Many Outlander owners in our survey were very happy with their cars, but inevitably, there were a few issues, most of which referenced the PHEV variant. One customer had his car continually off the road for a problem eventually traced to an issue with the 'connectors' in the battery compartment. Other complaints related to rattling front head rests and an alarm prone to go off for no reason. More seriously, one owner found that after a safety recall, his car was failing to discharge the battery as its primary power source, meaning that the powertrain continually reverted to petrol power when there was still available battery charge.
It's extremely unlikely that this Outlander will have been seriously used on really rough surfaces (particularly if it has a higher-spec trim level), but just in case, check the underside of the car for dents and scrapes. It's more likely that you'll find scratches on the alloy wheels caused through ham-fisted parking. Check out the rear seat for scratches caused by unruly children. And of course, insist on a fully stamped-up service history.
(approx based on a 2015 Outlander PHEV ex VAT) An oil filter will sit in the £7 to £14 bracket and fuel filter costs in the £10 bracket. A headlight bulb will be priced at around £200. A fog light bulb will cost about £11. For a pair of rear brake discs, you're looking at paying in the £50 to £56 bracket. A pair of front brake pads are around £28-£39, while a pair of rear pads sit in the £21 to £66 bracket for a set. A spark plug is around £16. And a wiper blade costs around £17.
On the Road
There are two very distinct kinds of Outlander driving experience available from 2015-2017-era models. One gives you the gruff but urgent note of 2.2-litre DI-D diesel power. The other delivers the potential for silent all-electric PHEV Plug-in hybrid motoring that beyond commuting distances can be extended by automatic activation of a refined 2.0-litre four cylinder powerplant. The vast majority of Outlander buyers go the PHEV route, so that's what we're going to focus on here.
The Plug-in Outlander's 'Twin Motor 4WD' system combines petrol power with the output from two electric motors, one to drive each axle, both being fed by a 12kWh battery mounted between the axles. The whole set-up develops a combined output of 200bhp and gives willing performance, along with some astonishing efficiency figures.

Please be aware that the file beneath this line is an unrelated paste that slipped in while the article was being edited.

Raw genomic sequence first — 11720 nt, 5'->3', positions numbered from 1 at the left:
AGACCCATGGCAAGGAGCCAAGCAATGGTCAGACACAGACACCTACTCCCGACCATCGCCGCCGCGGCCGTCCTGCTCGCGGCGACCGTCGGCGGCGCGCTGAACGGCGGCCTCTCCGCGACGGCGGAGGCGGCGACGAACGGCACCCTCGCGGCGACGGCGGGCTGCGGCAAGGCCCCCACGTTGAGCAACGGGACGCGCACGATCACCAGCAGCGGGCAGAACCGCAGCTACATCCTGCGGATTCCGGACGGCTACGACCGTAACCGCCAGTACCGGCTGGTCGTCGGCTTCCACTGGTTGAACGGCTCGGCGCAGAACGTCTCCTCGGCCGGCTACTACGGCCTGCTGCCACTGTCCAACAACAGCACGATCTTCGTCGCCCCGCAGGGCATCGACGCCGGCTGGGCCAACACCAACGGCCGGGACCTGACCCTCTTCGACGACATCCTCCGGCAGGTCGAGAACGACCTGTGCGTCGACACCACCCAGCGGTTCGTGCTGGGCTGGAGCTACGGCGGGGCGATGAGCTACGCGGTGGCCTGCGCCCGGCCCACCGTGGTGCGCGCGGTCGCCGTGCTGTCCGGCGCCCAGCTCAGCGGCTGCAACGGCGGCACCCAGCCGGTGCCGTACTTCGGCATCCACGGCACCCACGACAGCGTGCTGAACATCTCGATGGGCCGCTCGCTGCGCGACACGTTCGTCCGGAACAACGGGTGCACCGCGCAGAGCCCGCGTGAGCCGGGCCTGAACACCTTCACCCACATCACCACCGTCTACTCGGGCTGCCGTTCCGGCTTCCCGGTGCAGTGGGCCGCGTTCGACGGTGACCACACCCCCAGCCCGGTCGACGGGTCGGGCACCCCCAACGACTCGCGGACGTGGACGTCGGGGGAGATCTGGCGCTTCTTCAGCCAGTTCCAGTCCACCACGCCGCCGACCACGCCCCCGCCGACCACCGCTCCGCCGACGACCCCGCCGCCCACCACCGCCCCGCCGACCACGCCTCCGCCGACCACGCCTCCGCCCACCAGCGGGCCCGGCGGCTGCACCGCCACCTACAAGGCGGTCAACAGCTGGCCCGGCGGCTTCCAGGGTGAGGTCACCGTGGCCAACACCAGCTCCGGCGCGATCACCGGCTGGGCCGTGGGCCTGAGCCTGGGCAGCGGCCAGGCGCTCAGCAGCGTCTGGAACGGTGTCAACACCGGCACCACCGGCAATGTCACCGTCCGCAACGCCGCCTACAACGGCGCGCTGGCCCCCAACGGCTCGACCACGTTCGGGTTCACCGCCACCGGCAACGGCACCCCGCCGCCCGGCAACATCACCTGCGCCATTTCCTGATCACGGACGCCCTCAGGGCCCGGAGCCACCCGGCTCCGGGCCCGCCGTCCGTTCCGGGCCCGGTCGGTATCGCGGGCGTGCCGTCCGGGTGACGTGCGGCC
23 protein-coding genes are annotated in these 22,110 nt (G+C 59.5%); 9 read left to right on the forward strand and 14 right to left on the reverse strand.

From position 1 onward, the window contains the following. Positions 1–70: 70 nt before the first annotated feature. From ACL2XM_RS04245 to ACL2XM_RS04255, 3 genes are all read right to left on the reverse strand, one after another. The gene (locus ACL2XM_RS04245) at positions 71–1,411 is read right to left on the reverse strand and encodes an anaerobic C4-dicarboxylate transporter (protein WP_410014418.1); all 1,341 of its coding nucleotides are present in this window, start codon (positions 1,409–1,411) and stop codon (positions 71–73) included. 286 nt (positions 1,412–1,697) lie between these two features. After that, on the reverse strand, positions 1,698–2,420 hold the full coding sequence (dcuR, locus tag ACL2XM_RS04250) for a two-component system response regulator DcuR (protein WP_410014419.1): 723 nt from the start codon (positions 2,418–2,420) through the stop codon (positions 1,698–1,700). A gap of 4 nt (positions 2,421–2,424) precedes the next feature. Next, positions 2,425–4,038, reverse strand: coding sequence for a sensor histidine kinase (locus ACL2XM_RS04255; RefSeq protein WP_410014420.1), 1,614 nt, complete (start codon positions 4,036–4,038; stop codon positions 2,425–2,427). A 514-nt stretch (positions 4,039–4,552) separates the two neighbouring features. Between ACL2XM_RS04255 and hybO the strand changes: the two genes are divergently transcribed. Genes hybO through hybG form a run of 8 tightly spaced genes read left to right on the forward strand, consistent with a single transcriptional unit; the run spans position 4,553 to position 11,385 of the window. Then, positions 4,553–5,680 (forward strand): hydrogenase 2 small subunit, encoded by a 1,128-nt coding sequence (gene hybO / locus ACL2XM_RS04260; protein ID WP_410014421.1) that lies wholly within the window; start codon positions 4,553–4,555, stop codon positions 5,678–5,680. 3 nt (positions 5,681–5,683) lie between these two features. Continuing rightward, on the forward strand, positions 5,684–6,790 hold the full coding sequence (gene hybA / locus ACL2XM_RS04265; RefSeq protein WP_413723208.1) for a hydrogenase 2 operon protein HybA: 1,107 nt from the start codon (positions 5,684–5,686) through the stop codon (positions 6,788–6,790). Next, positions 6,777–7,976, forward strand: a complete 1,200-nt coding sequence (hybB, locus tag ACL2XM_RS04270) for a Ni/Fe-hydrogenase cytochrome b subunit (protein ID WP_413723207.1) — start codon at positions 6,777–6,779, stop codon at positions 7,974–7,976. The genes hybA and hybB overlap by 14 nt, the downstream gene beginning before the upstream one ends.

These were further improved with this post-2015-era model, claimed at 156.9mpg on the combined cycle and just 42g/km of CO2. Drive the car hard and of course, you won't achieve anything like these returns. Keep the car charged up and only use it for short distances though and you'll actually better them by driving in an all-electric 'EV Drive Mode', a setting in which Mitsubishi reckons you'll be able to travel up to 32.5miles. Push on a little and your Outlander PHEV will switch into its second 'Series Hybrid Mode' where the engine generates extra power for the electric motors. Beyond that, there's a third 'Parallel Hybrid Mode', which adds the resources of the petrol engine driving the front wheels for maximum performance.
You can see why Mitsubishi did so well with this Outlander in our market in the 2015-2107 period. Some of the technology here is genuinely forward-thinking, even if you don't opt for a Plug-in hybrid variant that set standards in its time, not only for Crossovers and SUVs of this kind but also for family cars as a whole.
Which is worth knowing, for if you're looking at a used family-sized SUV of this kind, then this might not be one of the first ones you'd initially consider. Perhaps it should be though. The diesel variant offers capable off road traction, impressive towing capability and space for seven at pricing able to undercut obvious rivals. The petrol/electric PHEV version meanwhile, delivers all the advantages of Plug-in hybrid technology - not least that if you only use it for commuting distances, you'll never have to fuel the thing. In summary, this could be an ideal product for style-conscious folk with kids and active lifestyles. It's unexpectedly clever, unexpectedly effective and unexpectedly... Mitsubishi.
Mitsubishi Outlander (2015 - 2018) review by Jonathan Crouch